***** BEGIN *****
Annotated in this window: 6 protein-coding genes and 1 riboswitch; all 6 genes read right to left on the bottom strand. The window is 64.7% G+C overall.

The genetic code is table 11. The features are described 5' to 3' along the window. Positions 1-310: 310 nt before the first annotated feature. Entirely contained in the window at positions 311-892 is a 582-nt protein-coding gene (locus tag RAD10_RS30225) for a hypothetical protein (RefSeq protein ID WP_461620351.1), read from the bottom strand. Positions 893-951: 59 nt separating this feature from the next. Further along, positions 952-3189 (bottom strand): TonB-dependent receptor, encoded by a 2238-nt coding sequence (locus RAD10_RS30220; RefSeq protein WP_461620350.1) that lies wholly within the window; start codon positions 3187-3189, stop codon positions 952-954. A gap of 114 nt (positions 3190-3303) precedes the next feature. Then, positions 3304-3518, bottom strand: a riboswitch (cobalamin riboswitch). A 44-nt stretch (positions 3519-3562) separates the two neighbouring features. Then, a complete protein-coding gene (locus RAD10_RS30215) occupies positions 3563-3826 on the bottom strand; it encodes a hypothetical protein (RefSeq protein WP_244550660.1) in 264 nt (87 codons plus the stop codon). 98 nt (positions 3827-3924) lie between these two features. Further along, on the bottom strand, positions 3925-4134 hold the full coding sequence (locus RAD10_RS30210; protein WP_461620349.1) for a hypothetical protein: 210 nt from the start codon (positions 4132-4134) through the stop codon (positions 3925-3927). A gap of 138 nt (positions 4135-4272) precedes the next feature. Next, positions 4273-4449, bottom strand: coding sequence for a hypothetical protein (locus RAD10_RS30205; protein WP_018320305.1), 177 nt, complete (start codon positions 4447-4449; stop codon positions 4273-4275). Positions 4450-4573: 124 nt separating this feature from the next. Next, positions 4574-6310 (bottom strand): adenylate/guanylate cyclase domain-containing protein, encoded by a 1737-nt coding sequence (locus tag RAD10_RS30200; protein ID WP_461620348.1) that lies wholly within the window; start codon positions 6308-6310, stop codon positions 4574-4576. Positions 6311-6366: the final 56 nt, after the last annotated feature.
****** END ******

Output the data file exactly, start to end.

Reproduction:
Annotated in this window: 6 protein-coding genes and 1 riboswitch; all 6 genes read right to left on the bottom strand. The window is 64.7% G+C overall.

The genetic code is table 11. The features are described 5' to 3' along the window. Positions 1-310: 310 nt before the first annotated feature. Entirely contained in the window at positions 311-892 is a 582-nt protein-coding gene (locus tag RAD10_RS30225) for a hypothetical protein (RefSeq protein ID WP_461620351.1), read from the bottom strand. Positions 893-951: 59 nt separating this feature from the next. Further along, positions 952-3189 (bottom strand): TonB-dependent receptor, encoded by a 2238-nt coding sequence (locus RAD10_RS30220; RefSeq protein WP_461620350.1) that lies wholly within the window; start codon positions 3187-3189, stop codon positions 952-954. A gap of 114 nt (positions 3190-3303) precedes the next feature. Then, positions 3304-3518, bottom strand: a riboswitch (cobalamin riboswitch). A 44-nt stretch (positions 3519-3562) separates the two neighbouring features. Then, a complete protein-coding gene (locus RAD10_RS30215) occupies positions 3563-3826 on the bottom strand; it encodes a hypothetical protein (RefSeq protein WP_244550660.1) in 264 nt (87 codons plus the stop codon). 98 nt (positions 3827-3924) lie between these two features. Further along, on the bottom strand, positions 3925-4134 hold the full coding sequence (locus RAD10_RS30210; protein WP_461620349.1) for a hypothetical protein: 210 nt from the start codon (positions 4132-4134) through the stop codon (positions 3925-3927). A gap of 138 nt (positions 4135-4272) precedes the next feature. Next, positions 4273-4449, bottom strand: coding sequence for a hypothetical protein (locus RAD10_RS30205; protein WP_018320305.1), 177 nt, complete (start codon positions 4447-4449; stop codon positions 4273-4275). Positions 4450-4573: 124 nt separating this feature from the next. Next, positions 4574-6310 (bottom strand): adenylate/guanylate cyclase domain-containing protein, encoded by a 1737-nt coding sequence (locus tag RAD10_RS30200; protein ID WP_461620348.1) that lies wholly within the window; start codon positions 6308-6310, stop codon positions 4574-4576. Positions 6311-6366: the final 56 nt, after the last annotated feature.